Articles on David Cameron’s Visit to Peking University
(www.jyb.cn’s version against www.guardian.co.uk’s version)
This short essay will discuss the similarities and differences between two articles about David Cameron’s visit to Peking University; one in English by “the guardian”, the other in Chinese from www.jyb.cn (JYB). Many areas will be compared and contrasted, including the contents of the articles, layout, and so on.
To begin with, take a look at the general layout, how the contents of the articles are presented. Both articles start with a heading which are printed in bold writing (the bolded text makes the headings stand out from the rest of the article, making it easier to spot them); this gives the reader some idea on what issues or stories the articles may concern. However, only the English version further includes a sub-heading, which allows the reader to know slightly more on what the text may be about. After the headings, both articles provide some referencing information: the name of authors, the publication body, and publication date. Though, the Guardian provides more precise publication details compared to JYB in that it even provides the time of the publication. Both versions have placed a picture near the start of the articles, along with captions. It is believed that having a photo helps to make the article seem more interesting, because it is much more visually obvious than just blocks of text, which would stimulate the reader to continue reading. So in a way, it has the effect of attracting the reader’s attention, hence probably why both versions have decided to put the image near the beginning. Both the Chinese and English prints have divided their main text into many paragraphs; 7 for the Chinese and 11 for the English. There exists a great variety in the length of each paragraph in the two articles; some paragraphs are composed of only one or two sentence, whereas others are lengthier, for example with 7 sentences.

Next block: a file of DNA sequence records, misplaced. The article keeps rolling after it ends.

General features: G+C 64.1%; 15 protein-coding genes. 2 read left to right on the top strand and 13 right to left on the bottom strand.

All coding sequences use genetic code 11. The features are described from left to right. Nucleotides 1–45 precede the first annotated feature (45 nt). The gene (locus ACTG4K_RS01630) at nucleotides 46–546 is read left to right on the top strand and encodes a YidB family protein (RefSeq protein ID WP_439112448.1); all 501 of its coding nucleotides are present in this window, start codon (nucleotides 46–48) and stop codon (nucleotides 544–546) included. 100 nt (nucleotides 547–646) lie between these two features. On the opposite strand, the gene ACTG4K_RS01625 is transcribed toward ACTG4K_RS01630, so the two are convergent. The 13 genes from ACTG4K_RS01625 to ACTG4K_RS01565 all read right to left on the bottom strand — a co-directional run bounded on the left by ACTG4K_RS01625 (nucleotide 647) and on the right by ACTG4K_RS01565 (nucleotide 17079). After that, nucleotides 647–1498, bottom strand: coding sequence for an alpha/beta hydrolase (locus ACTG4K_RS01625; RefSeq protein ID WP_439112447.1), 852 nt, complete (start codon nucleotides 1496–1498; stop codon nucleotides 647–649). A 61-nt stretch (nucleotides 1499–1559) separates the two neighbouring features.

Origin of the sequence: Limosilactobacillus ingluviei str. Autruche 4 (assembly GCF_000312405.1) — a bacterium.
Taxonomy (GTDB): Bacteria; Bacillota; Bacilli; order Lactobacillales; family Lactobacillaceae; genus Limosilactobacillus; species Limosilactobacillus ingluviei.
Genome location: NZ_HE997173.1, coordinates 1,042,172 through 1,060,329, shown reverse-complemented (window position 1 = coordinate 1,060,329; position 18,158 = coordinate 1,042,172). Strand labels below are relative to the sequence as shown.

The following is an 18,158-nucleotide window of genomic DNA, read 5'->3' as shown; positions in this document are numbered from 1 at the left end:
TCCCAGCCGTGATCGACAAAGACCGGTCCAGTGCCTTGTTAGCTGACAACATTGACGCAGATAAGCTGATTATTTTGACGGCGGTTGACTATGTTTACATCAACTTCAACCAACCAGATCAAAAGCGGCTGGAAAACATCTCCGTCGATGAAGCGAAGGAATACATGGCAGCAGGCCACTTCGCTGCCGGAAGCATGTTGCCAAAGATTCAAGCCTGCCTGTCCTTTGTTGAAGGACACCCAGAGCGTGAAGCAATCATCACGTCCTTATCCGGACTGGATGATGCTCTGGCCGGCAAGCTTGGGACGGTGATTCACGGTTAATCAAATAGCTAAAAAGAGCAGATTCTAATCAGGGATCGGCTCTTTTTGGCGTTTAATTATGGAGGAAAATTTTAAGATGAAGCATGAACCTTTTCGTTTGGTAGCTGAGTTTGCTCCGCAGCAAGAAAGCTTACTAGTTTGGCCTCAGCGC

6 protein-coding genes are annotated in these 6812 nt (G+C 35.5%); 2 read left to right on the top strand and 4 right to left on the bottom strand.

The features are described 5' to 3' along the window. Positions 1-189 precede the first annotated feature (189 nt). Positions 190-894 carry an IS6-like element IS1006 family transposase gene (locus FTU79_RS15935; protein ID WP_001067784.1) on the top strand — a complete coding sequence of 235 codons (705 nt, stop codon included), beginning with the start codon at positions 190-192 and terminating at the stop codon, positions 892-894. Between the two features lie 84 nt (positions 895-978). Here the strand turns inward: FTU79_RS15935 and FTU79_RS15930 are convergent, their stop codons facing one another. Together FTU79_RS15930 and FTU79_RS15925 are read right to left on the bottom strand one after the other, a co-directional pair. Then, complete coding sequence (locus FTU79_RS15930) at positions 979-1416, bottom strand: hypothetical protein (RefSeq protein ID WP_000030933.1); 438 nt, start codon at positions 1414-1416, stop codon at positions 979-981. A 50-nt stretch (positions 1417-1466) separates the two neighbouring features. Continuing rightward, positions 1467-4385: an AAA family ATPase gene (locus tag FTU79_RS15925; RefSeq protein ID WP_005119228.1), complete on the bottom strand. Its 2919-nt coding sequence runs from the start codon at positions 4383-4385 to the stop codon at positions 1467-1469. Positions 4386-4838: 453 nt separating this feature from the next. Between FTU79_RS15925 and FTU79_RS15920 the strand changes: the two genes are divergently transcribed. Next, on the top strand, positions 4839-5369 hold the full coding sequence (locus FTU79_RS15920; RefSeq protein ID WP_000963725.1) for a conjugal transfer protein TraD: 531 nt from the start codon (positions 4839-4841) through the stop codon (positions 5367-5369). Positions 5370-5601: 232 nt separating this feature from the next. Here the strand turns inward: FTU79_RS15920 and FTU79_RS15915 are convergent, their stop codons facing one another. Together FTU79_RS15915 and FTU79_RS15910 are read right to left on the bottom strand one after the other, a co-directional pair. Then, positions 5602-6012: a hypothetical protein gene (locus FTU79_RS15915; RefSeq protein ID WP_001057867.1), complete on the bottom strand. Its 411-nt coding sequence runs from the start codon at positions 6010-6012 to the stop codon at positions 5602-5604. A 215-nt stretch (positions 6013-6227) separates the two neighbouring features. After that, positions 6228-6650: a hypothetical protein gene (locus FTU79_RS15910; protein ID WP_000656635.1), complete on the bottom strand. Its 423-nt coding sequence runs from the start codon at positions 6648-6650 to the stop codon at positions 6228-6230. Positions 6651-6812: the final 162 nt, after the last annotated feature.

Now, moving on to the actual content of the articles, it can be found that as the headings suggests, Guardian focuses more on the educational side of the visit and issues concerning the raising tuition fees; on the other hand, JYB emphasises more on the economical side of the situation. Right from the very first paragraph, the Guardian mentions Cameron’s “plans to raise tuition fees.” As for JYB’s commencing paragraph, it raises the views of the British prime minister, that “the rise of China is a kind of opportunity for the development of other countries, and not a threat” which is notably rather economics-related. After the opening paragraph, both articles move on to the introduction of David Cameron himself, stating information such as him being the “youngest prime minister since Lord Liverpool” and “since 1812.” Although both second paragraphs are about David Cameron, the emphasis of the two texts is different; this is via the way the information is expressed. The Guardian stresses more about the Chinese students’ fascination towards Cameron; this effect is created by the choice of words such as “emblazoned” and “rapt” when describing the situation. JYB does not even mention one word about the Chinese students in this paragraph; it simply states the information very factually, and then describes the visit as being an “important stop.” In their third paragraphs, the two articles again touch on the same subject. They both comment on Cameron’s attempt on saying “qi lai qi lai”, a line from the Chinese national anthem. However, the difference between the two lies mainly in the response after his attempt. JYB writes very positively, that Cameron’s opening “won applause from the students”. Rather conversely, Guardian does not mention the applause for Cameron but instead, states he admitted with an embarrassed-laughter his Chinese was insufficient and that “he had a little more learning to do.”
The British article had a shorter cover in terms of